NOAA must issue licenses for any commercial spacecraft that makes "remote sensing" of the Earth, or basically any vehicle that takes pictures or video of the Earth from space, thanks to a law passed by the US government. UU in 1992. At that time, private companies were interested in launching terrestrial image satellites to earn money, but to the US. UU they were worried that they might inadvertently take pictures, say, troop movements abroad, and then sell that data to a foreign government. So a licensing system was established under NOAA to ensure that these companies do not share confidential government information.

Of course, back in 1992, satellite imaging technology was not very advanced and there were not many companies that wanted to do it. Fast forward to today, and new space companies are emerging everywhere to get images of Earth from space. A company called Planet has hundreds of small satellites in orbit mapping the surface of the Earth every day. And companies become increasingly ambitious. Some want to make space-space remote sensing, or use satellites to take pictures of other objects in space. Others want to observe the Earth in infrared light from orbit.

"Originally when the law was put in place, that field was very much in its infancy, and it was a positive step forward to allow that to happen," said Brian Weeden, a space expert at Secure World Foundation, a non-profit organization. For profit specialized in space security, The Verge ] "But in the decade since then, technology has progressed rapidly and there are types of remote sensors that were not foreseen in the law."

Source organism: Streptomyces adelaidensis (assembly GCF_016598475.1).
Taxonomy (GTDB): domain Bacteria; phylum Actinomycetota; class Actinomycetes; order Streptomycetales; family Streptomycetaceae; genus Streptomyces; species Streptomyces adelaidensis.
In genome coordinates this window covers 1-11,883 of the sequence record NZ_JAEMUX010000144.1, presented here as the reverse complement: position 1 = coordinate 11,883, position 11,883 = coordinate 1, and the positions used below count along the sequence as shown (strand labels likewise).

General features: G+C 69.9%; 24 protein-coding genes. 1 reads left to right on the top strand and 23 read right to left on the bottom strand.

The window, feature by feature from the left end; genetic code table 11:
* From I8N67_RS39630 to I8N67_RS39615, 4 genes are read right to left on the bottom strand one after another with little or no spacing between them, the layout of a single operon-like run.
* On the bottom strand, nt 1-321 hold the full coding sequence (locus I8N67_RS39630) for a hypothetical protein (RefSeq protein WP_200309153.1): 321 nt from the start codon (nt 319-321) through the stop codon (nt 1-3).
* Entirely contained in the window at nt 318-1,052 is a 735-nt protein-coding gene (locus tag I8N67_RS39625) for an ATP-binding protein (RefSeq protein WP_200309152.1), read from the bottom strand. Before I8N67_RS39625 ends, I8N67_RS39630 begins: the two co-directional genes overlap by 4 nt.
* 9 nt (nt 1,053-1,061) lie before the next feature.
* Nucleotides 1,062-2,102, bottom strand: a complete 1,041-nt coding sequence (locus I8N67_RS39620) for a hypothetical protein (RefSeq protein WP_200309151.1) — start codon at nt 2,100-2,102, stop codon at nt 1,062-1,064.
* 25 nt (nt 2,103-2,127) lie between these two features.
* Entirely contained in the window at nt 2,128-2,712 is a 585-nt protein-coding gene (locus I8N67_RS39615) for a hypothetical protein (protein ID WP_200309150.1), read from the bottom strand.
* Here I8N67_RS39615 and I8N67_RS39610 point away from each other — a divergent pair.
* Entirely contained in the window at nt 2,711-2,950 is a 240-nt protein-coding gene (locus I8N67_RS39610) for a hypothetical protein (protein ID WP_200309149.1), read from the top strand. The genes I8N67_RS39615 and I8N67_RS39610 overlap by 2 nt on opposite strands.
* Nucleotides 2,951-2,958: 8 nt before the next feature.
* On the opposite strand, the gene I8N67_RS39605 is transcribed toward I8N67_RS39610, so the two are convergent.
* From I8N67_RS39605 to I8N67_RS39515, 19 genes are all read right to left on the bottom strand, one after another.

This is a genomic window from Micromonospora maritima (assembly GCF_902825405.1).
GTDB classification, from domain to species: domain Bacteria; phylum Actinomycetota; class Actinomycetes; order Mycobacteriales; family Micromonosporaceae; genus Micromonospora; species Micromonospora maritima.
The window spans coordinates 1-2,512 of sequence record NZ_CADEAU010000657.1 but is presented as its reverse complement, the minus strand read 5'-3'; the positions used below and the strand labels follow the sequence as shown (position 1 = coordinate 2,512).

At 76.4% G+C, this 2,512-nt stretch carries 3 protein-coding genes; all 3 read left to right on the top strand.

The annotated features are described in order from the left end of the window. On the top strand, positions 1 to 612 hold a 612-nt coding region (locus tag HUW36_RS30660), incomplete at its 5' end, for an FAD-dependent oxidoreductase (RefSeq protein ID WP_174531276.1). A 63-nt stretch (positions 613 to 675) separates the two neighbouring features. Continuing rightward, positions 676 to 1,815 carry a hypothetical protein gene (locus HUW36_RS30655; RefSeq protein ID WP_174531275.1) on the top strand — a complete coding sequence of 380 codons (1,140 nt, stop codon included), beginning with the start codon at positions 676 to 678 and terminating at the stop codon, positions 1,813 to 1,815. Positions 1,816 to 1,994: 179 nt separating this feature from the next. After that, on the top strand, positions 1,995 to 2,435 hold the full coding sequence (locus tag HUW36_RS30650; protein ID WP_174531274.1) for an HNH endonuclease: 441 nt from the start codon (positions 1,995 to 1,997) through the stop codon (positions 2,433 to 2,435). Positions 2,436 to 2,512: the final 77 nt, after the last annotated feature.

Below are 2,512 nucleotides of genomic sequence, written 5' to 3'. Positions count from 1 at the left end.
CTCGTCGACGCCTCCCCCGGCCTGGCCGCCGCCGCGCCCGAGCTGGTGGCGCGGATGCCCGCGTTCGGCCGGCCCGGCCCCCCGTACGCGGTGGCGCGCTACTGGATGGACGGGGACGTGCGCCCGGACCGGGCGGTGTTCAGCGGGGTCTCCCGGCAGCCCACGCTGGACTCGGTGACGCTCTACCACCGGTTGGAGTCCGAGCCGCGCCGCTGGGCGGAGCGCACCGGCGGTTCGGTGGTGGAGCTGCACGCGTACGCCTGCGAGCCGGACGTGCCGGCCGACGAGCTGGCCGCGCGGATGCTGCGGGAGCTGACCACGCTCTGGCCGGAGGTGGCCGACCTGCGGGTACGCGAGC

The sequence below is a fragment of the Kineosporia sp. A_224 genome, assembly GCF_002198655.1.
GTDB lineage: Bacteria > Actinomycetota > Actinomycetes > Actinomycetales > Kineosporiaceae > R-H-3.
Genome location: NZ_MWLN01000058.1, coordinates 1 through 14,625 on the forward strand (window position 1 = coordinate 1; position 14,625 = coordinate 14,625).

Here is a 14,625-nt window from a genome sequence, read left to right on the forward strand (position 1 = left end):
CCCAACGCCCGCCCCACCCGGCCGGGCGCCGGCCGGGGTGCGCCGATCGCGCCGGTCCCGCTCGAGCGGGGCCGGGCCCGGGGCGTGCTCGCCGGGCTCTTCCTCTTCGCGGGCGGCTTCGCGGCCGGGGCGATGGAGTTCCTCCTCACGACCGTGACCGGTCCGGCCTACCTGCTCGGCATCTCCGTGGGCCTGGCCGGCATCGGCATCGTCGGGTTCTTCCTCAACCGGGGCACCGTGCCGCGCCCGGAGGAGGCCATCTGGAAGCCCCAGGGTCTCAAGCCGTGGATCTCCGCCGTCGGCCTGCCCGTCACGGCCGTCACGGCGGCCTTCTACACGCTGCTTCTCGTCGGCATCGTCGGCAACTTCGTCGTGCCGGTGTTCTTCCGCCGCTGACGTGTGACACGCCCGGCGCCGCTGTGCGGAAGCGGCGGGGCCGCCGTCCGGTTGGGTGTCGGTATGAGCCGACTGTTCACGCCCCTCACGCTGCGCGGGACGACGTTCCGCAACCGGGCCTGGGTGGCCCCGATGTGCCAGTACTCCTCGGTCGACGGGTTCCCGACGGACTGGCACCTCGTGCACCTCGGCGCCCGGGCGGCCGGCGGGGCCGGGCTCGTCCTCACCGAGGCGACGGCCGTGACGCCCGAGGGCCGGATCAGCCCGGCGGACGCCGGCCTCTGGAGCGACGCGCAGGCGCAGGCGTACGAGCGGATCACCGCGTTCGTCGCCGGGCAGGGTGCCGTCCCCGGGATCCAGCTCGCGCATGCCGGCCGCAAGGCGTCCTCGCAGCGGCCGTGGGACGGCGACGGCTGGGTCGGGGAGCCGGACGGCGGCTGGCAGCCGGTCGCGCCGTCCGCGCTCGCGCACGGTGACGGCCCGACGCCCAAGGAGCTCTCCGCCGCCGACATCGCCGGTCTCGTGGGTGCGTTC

Meanwhile, rocket launch transmissions have become very popular and common. In fact, it is strange not to show sequences of a vehicle that is flying into space these days. However, the 1992 law does not really address how to regulate the cameras on the rockets, because that was not foreseen when the law was drafted, says Weeden. Once companies began broadcasting live from their rockets, showing views of Earth from orbit, that may have crossed the threshold into NOAA's regulatory territory. So, it's possible that SpaceX and other commercial rocket companies have needed licenses for the cameras on their rockets all this time, and NOAA is barely noticing.


Screenshot of the launch of Spacerid Iridium-5 before the live broadcast was cut
Image: SpaceX